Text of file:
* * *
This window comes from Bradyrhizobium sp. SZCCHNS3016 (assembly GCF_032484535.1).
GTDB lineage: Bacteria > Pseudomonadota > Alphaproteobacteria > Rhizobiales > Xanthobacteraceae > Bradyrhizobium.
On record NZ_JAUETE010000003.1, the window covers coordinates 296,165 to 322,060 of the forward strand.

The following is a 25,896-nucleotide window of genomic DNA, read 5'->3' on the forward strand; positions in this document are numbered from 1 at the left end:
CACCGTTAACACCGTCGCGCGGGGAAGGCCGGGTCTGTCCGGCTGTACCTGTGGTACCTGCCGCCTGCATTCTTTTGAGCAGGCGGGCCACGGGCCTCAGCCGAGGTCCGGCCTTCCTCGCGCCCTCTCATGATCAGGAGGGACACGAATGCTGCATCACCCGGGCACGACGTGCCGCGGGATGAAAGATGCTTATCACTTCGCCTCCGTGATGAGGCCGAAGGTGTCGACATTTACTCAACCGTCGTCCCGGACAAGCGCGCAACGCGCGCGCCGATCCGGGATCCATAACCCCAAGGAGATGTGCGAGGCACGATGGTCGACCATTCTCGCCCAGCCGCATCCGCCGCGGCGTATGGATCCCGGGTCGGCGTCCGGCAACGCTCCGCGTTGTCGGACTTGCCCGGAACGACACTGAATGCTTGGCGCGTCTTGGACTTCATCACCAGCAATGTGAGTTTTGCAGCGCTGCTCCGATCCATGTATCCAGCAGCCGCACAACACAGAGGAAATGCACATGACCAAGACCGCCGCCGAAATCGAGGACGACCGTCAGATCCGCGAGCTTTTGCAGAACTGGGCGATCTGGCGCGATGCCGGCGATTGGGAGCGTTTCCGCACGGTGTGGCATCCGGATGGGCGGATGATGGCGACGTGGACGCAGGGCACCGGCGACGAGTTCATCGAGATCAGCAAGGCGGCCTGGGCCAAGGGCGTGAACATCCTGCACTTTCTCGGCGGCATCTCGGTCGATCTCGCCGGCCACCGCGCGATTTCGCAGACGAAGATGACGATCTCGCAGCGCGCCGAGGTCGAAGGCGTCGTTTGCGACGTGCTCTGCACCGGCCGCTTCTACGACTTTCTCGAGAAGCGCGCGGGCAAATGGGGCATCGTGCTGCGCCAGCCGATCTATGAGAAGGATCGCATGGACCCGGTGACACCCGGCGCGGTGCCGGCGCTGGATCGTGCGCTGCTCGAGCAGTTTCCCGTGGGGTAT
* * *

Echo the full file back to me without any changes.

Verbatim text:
This window comes from Bradyrhizobium sp. SZCCHNS3016 (assembly GCF_032484535.1).
GTDB lineage: Bacteria > Pseudomonadota > Alphaproteobacteria > Rhizobiales > Xanthobacteraceae > Bradyrhizobium.
On record NZ_JAUETE010000003.1, the window covers coordinates 296,165 to 322,060 of the forward strand.

The following is a 25,896-nucleotide window of genomic DNA, read 5'->3' on the forward strand; positions in this document are numbered from 1 at the left end:
CACCGTTAACACCGTCGCGCGGGGAAGGCCGGGTCTGTCCGGCTGTACCTGTGGTACCTGCCGCCTGCATTCTTTTGAGCAGGCGGGCCACGGGCCTCAGCCGAGGTCCGGCCTTCCTCGCGCCCTCTCATGATCAGGAGGGACACGAATGCTGCATCACCCGGGCACGACGTGCCGCGGGATGAAAGATGCTTATCACTTCGCCTCCGTGATGAGGCCGAAGGTGTCGACATTTACTCAACCGTCGTCCCGGACAAGCGCGCAACGCGCGCGCCGATCCGGGATCCATAACCCCAAGGAGATGTGCGAGGCACGATGGTCGACCATTCTCGCCCAGCCGCATCCGCCGCGGCGTATGGATCCCGGGTCGGCGTCCGGCAACGCTCCGCGTTGTCGGACTTGCCCGGAACGACACTGAATGCTTGGCGCGTCTTGGACTTCATCACCAGCAATGTGAGTTTTGCAGCGCTGCTCCGATCCATGTATCCAGCAGCCGCACAACACAGAGGAAATGCACATGACCAAGACCGCCGCCGAAATCGAGGACGACCGTCAGATCCGCGAGCTTTTGCAGAACTGGGCGATCTGGCGCGATGCCGGCGATTGGGAGCGTTTCCGCACGGTGTGGCATCCGGATGGGCGGATGATGGCGACGTGGACGCAGGGCACCGGCGACGAGTTCATCGAGATCAGCAAGGCGGCCTGGGCCAAGGGCGTGAACATCCTGCACTTTCTCGGCGGCATCTCGGTCGATCTCGCCGGCCACCGCGCGATTTCGCAGACGAAGATGACGATCTCGCAGCGCGCCGAGGTCGAAGGCGTCGTTTGCGACGTGCTCTGCACCGGCCGCTTCTACGACTTTCTCGAGAAGCGCGCGGGCAAATGGGGCATCGTGCTGCGCCAGCCGATCTATGAGAAGGATCGCATGGACCCGGTGACACCCGGCGCGGTGCCGGCGCTGGATCGTGCGCTGCTCGAGCAGTTTCCCGTGGGGTAT